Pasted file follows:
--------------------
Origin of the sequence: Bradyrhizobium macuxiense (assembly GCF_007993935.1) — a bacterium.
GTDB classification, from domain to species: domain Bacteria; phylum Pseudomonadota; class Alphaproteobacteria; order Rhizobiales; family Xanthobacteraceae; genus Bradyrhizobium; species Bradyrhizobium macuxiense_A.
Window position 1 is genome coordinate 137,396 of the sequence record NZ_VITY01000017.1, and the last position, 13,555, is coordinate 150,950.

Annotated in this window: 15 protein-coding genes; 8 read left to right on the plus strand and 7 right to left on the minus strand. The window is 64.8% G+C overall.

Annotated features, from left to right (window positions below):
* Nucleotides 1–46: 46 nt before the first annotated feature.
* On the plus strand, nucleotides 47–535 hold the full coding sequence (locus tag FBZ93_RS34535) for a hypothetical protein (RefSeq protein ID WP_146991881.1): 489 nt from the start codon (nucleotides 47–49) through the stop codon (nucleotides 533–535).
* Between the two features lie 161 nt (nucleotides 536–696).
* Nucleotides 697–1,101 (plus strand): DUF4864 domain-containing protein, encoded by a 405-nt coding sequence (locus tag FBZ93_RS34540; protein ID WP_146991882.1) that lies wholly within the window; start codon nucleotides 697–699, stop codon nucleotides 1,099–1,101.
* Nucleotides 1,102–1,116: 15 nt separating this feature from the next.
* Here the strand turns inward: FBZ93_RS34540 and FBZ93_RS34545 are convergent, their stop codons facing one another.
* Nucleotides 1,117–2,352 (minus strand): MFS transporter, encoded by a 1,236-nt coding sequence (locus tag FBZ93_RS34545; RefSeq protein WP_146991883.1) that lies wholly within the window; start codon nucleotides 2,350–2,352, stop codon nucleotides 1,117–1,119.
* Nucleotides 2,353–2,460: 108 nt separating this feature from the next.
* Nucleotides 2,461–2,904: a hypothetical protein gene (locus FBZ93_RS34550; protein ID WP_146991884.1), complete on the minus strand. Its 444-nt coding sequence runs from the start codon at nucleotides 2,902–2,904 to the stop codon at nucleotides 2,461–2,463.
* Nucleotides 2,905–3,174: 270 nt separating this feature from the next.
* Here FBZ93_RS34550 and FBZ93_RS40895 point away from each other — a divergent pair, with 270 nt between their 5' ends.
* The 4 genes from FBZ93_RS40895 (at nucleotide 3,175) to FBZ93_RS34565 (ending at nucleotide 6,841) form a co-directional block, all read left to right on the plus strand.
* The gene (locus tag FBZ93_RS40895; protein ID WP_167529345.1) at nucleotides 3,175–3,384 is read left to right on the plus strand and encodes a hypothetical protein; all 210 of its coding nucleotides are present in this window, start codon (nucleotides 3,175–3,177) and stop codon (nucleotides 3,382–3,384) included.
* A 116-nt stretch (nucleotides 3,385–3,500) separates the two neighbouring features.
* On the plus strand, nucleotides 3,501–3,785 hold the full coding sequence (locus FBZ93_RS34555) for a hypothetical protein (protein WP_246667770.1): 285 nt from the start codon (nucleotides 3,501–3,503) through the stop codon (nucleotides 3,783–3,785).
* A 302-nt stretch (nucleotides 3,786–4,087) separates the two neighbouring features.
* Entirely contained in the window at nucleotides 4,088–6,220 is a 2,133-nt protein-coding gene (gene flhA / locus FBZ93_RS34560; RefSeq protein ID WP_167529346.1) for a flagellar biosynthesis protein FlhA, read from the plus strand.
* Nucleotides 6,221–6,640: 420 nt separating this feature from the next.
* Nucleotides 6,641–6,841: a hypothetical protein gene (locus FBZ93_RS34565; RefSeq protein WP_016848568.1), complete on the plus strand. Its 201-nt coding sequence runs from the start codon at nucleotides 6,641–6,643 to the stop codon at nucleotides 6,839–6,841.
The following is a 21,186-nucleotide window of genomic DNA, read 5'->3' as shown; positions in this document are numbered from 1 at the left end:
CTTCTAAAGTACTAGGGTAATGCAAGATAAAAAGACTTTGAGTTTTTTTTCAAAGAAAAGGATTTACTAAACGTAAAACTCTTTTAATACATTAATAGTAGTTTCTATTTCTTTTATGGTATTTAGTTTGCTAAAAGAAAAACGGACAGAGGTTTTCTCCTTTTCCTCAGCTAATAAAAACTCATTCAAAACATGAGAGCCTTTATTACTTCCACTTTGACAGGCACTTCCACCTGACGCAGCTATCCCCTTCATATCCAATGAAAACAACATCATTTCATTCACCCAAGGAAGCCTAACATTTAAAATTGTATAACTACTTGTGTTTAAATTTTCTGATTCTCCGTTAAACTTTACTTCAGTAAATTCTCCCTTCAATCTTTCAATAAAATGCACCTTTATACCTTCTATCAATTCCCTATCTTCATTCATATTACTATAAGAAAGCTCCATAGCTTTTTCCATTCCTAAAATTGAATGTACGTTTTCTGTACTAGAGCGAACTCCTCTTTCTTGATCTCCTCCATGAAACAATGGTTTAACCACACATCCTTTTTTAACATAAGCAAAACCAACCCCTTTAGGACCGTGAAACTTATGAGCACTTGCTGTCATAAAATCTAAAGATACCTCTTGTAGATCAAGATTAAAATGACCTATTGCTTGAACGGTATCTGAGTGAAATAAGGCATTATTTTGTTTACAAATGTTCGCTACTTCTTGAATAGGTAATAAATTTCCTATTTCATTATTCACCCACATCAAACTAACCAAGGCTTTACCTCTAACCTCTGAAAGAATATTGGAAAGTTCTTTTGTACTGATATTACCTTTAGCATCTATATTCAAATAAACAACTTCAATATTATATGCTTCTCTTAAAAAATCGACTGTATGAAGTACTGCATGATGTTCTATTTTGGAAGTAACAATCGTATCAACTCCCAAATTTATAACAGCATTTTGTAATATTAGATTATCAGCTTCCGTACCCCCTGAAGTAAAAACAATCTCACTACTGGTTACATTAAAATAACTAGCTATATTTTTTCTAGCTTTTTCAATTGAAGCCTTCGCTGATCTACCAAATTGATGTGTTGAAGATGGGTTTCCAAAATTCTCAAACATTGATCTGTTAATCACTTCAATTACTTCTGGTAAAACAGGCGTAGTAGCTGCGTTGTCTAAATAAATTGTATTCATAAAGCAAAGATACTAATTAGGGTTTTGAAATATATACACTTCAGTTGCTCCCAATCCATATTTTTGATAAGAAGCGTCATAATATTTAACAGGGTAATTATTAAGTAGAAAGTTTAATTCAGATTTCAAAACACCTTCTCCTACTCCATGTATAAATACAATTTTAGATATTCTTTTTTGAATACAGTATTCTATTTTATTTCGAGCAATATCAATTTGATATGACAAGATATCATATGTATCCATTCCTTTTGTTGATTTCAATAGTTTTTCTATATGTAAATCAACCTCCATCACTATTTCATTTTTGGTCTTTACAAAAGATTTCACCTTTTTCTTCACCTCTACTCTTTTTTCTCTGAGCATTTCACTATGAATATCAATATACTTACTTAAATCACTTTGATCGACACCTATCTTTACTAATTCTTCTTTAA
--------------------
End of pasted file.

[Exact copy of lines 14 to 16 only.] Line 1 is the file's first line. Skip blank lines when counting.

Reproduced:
* Nucleotides 2,461–2,904: a hypothetical protein gene (locus FBZ93_RS34550; protein ID WP_146991884.1), complete on the minus strand. Its 444-nt coding sequence runs from the start codon at nucleotides 2,902–2,904 to the stop codon at nucleotides 2,461–2,463.
* Nucleotides 2,905–3,174: 270 nt separating this feature from the next.
* Here FBZ93_RS34550 and FBZ93_RS40895 point away from each other — a divergent pair, with 270 nt between their 5' ends.